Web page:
From Journal of Urology 184:1543-1549, 2010

HOW BAD IS KIDNEY STONE ANALYSIS?

Two related posts, for patients and for physicians, emphasize the fundamental importance of the kidney stone crystal composition in management of kidney stones and by direct extension the importance to patients and their physicians of sending stones for analysis. Here, in a scientific forum, one needs to raise the obvious and complementary issue of quality: can patients and their physicians rely on the results of stone analyses?

There is a gold standard

Basiri et al recently reviewed all available papers concerning analysis of kidney stone crystals. Like many others, some of whom they reference, X-ray diffraction does indeed reveal the crystal structures and if applied to several regions of a stone is perhaps the ideal method on which to base research or with which to create reference standards against which other methods may be compared. My own co-workers regularly use high resolution CT scanning of individual stones which, while not giving the diffraction patterns by which a crystal can be absolutely identified give instead highly calibrated density measurements that can, within the rather narrow ensemble of kidney stone material identify its components with considerable accuracy. Moreover, the CT technique shows not only some selected part of a stone but can show the whole stone and reveal separate components which are not rarely mixed together to form regions of high complexity.

Commercial laboratories provide variable quality

Using stone fragments whose composition they had determined with considerable precision and accuracy, Krambeck et al found that among 5 commercial laboratories reporting of struvite components was missed about half the time, apatite was missed 20% of the time, and atazanavir was missed by all 5 labs. The featured image shows by + signs when struvite was reported in stones which were not thought to contain struvite when analysed in a research quality manner; the – signs show struvite was not reported in stones that contained that crystal. In general, the labs identified the main stone materials well enough. However the failures concerning struvite are worrisome as that crystal arises from infection and demands a different approach to treatment from metabolic stones.

Is there a problem?

I would always want the highest accuracy in stone analysis, yet realize that at $25 or so per test there is only so much that can be accomplished. For another reason altogether I vote that stone analyses cannot be too lacking in discrimination. Our own research group has pioneered in tissue biopsy of renal papillae of stone forming patients during the course of stone removal surgery and found a remarkably stable relationship between the average stone composition and tissue changes among patients whose stones were not due to systemic disease but where ‘idiopathic’.

For example, in patients whose stones were >50% calcium oxalate on average, stones were found growing outside the kidney on the papillary surface over deposits of interstitial apatite plaque. Among patients whose stones are predominantly calcium phosphate crystals terminal collecting ducts are plugged with hydroxyapatite deposits. Their phosphate stones are rarely found on plaque but rather seem either to form in free solution or as overgrowths on the open surface of ductal plugs – the end exposed to the urine. Most remarkably, even the distinction between stone formers whose stones did or did not contain brushite seemed to matter. Those whose stones were entirely hydroxyapatite in their phosphate component formed numerous small tubule plugs whereas those whose stones contained brushite formed few but very large ductal plugs.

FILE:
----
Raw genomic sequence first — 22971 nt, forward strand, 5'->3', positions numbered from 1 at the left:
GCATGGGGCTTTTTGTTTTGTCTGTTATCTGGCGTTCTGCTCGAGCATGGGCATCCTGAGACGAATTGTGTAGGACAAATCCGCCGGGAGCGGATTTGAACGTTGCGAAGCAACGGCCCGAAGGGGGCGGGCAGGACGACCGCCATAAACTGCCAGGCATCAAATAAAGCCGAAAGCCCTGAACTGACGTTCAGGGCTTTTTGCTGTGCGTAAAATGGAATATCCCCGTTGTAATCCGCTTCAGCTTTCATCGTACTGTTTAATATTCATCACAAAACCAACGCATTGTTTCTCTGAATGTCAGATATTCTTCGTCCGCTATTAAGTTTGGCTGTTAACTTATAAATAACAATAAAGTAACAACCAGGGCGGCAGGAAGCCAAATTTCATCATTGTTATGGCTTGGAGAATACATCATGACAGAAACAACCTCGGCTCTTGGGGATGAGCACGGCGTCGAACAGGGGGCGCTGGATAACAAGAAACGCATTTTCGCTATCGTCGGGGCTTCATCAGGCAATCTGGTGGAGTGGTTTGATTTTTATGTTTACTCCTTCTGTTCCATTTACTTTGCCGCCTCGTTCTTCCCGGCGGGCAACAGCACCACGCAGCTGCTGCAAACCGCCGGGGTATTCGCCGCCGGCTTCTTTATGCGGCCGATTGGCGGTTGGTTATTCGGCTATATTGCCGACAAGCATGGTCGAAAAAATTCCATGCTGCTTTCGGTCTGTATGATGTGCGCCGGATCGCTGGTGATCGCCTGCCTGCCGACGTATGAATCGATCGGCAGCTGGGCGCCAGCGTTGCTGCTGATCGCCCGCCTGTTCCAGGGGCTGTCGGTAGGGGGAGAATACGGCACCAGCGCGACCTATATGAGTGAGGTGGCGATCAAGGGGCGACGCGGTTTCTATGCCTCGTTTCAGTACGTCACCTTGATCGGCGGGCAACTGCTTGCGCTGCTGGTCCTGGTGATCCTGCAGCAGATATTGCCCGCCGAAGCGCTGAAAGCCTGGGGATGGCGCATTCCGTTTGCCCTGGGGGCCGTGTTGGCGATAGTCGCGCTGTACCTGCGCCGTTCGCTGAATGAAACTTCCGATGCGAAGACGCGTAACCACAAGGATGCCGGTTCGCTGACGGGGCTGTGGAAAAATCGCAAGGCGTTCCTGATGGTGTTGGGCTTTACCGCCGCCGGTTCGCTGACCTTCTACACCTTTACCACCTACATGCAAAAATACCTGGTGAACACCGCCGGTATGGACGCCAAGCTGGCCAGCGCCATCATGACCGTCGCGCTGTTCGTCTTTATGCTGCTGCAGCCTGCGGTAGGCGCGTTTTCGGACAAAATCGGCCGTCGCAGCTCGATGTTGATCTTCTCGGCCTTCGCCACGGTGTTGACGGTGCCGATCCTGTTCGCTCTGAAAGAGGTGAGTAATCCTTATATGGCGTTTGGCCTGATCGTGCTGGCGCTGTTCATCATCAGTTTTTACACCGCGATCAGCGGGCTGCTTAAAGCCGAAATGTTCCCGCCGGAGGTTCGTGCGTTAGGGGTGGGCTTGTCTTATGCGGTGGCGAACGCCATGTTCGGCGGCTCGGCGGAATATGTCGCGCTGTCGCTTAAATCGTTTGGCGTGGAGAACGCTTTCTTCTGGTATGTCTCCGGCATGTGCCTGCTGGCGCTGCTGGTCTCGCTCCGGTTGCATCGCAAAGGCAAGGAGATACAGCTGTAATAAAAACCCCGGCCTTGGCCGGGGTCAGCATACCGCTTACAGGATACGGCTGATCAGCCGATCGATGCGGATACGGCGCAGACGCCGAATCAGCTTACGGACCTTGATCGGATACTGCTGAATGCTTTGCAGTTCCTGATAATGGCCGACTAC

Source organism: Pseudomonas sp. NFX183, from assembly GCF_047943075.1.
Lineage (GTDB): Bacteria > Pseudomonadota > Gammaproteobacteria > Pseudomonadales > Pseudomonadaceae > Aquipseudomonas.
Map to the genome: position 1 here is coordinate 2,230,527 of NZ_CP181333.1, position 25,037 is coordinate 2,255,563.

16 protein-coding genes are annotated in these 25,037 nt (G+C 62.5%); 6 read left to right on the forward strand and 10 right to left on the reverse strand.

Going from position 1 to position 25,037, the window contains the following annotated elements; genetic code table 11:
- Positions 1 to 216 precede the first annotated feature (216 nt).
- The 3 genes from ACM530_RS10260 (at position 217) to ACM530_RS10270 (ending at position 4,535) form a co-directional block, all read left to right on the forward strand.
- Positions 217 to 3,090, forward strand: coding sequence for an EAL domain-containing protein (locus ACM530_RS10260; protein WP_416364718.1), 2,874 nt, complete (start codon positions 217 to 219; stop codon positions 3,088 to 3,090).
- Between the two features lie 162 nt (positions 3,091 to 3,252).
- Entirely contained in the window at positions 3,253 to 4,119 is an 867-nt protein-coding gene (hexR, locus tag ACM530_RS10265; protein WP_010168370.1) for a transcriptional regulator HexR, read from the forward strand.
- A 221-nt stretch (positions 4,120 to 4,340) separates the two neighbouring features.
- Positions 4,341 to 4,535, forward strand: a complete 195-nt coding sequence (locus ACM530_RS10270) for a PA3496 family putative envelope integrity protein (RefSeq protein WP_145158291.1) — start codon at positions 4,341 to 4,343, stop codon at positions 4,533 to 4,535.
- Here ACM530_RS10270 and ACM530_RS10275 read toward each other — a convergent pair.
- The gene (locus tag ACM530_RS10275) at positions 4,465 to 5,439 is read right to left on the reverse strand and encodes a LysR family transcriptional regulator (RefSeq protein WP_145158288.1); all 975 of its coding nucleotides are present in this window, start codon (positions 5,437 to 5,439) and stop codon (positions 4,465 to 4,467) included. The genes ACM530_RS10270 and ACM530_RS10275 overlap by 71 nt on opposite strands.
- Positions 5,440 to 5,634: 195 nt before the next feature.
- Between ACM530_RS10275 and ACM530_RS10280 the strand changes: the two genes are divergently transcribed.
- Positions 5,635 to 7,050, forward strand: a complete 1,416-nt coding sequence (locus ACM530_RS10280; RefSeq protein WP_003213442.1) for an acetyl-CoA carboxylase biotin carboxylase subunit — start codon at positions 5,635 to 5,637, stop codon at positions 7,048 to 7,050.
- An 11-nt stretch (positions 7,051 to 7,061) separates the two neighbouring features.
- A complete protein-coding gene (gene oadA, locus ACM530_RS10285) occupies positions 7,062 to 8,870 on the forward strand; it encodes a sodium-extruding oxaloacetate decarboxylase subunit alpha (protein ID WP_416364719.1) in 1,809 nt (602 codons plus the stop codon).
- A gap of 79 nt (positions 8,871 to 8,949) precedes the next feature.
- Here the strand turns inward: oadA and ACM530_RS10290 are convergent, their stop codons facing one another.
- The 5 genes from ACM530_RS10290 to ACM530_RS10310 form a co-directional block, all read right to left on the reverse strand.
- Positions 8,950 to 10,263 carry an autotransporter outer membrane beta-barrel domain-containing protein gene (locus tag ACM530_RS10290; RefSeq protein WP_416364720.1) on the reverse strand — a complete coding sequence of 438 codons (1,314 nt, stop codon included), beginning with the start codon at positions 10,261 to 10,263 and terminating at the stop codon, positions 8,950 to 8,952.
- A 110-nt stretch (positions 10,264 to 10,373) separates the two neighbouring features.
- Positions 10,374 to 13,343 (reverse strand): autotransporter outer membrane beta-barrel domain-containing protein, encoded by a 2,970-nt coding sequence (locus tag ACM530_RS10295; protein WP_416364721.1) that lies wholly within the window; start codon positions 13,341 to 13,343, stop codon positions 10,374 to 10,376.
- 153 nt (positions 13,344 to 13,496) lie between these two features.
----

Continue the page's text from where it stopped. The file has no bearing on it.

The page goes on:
The analyses for these studies did sometimes arise from the sophisticated methods I have already mentioned but often, perhaps even usually, arose from a variety of commercial sources over a period of many years of stone passage. If random commercial laboratory reports are adequate to support distinctions of such subtlety, how bad can they be?

Likewise, we have published that the percent of phosphate in kidney stones correlates very well with the urine calcium phosphate supersaturation of the patients who produced these stones

However, these observations concern mainly the calcium oxalate and calcium phosphate crystals, whereas the problem with struvite identification is seemingly large and important.

Do we need more research on this issue?

I would think perhaps we might. The quality of stone analyses is not exactly easy to assess. If the issue is whether results are good enough to practice by, then variability or error needs to be assessed in terms of which, if any, therapeutic actions might be misled. For example, missing minor apatite components in a stone would make no difference, at least to me. On the other hand, missing apatite when abundant might well be a problem. Likewise, failure to report struvite is very important as it reflects infection which needs its own specialized treatment, and the same for uric acid.

If I were doing research in this area I might seek some design that captures the clinical consequences of errors that are made. Judging from the several references I have shown errors will be found, but the frequency of consequential errors is not clearly known.

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